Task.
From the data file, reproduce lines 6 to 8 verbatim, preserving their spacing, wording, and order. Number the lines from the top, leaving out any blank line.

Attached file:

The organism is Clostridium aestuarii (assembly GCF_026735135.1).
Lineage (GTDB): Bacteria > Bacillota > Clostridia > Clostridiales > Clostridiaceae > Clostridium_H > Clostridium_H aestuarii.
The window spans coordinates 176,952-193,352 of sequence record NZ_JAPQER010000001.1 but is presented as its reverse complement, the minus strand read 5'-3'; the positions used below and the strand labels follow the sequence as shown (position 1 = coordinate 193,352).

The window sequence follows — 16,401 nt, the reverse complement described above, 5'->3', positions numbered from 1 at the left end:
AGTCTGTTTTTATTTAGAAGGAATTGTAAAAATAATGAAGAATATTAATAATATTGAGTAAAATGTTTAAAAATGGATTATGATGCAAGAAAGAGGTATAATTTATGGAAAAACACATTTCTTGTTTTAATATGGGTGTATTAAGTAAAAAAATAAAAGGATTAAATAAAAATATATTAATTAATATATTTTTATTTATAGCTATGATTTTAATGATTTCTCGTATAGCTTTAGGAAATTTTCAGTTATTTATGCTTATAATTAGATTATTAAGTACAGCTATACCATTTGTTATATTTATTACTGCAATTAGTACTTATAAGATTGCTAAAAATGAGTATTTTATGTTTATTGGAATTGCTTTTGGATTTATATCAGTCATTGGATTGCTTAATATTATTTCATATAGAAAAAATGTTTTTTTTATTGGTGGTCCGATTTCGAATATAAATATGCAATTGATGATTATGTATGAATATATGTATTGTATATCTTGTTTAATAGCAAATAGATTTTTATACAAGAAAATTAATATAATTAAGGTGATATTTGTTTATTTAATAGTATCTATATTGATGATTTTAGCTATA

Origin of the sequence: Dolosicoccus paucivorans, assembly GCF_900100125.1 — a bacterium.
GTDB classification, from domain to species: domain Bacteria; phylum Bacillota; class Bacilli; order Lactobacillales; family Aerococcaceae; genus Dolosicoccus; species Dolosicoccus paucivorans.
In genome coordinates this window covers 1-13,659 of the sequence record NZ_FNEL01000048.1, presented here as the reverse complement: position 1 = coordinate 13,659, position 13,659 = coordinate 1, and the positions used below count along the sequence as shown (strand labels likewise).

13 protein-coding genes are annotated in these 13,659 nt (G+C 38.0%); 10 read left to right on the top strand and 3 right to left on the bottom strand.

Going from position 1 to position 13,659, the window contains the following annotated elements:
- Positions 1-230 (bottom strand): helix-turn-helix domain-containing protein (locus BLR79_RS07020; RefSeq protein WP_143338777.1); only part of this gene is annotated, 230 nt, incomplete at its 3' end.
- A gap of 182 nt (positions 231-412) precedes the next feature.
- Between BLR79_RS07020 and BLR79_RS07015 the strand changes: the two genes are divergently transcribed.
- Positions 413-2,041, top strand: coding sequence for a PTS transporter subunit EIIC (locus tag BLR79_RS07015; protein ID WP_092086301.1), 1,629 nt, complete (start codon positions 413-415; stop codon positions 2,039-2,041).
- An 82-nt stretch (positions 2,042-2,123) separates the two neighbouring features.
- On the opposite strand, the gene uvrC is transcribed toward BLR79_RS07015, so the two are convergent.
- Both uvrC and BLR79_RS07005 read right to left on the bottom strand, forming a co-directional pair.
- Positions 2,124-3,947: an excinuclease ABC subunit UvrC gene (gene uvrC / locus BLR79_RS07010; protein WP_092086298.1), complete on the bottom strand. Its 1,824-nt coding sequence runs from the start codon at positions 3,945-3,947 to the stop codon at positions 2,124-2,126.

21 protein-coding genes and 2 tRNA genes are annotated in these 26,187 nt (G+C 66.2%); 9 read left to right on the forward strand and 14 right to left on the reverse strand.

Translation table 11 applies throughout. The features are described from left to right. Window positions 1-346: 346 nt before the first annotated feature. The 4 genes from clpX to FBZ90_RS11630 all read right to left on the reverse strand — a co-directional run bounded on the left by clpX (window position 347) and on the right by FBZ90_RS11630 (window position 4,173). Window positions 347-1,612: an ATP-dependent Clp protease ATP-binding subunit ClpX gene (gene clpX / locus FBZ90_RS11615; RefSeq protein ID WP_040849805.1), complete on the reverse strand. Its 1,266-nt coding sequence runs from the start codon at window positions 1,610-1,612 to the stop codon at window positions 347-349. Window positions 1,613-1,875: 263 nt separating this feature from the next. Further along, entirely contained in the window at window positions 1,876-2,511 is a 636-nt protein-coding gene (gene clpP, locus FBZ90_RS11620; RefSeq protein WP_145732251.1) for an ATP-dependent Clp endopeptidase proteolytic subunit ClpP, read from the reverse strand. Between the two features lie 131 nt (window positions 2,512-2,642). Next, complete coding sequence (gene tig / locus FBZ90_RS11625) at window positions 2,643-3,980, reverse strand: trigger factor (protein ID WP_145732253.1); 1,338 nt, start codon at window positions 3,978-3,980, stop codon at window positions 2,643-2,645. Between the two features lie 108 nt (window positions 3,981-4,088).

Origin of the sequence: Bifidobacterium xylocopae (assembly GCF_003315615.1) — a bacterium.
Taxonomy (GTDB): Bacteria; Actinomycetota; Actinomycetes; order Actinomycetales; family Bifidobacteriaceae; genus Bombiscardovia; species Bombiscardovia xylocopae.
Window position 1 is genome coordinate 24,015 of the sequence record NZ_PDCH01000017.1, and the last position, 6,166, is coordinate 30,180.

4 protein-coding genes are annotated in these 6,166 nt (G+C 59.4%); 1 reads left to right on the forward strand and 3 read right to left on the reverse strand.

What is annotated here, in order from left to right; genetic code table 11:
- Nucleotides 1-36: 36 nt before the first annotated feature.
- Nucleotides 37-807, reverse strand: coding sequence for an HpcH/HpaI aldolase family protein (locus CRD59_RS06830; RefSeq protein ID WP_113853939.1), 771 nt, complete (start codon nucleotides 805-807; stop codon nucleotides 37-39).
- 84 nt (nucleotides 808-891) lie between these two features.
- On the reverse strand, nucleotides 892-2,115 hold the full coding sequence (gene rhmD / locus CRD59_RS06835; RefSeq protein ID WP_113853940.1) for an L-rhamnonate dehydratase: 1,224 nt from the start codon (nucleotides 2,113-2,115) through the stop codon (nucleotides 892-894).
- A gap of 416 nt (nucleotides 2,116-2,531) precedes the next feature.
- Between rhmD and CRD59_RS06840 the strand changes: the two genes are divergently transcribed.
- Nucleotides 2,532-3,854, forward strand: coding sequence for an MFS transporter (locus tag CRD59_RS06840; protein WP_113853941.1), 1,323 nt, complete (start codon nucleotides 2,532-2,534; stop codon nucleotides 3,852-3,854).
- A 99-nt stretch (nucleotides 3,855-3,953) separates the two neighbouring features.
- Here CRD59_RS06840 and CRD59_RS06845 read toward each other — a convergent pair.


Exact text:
Origin of the sequence: Dolosicoccus paucivorans, assembly GCF_900100125.1 — a bacterium.
GTDB classification, from domain to species: domain Bacteria; phylum Bacillota; class Bacilli; order Lactobacillales; family Aerococcaceae; genus Dolosicoccus; species Dolosicoccus paucivorans.
In genome coordinates this window covers 1-13,659 of the sequence record NZ_FNEL01000048.1, presented here as the reverse complement: position 1 = coordinate 13,659, position 13,659 = coordinate 1, and the positions used below count along the sequence as shown (strand labels likewise).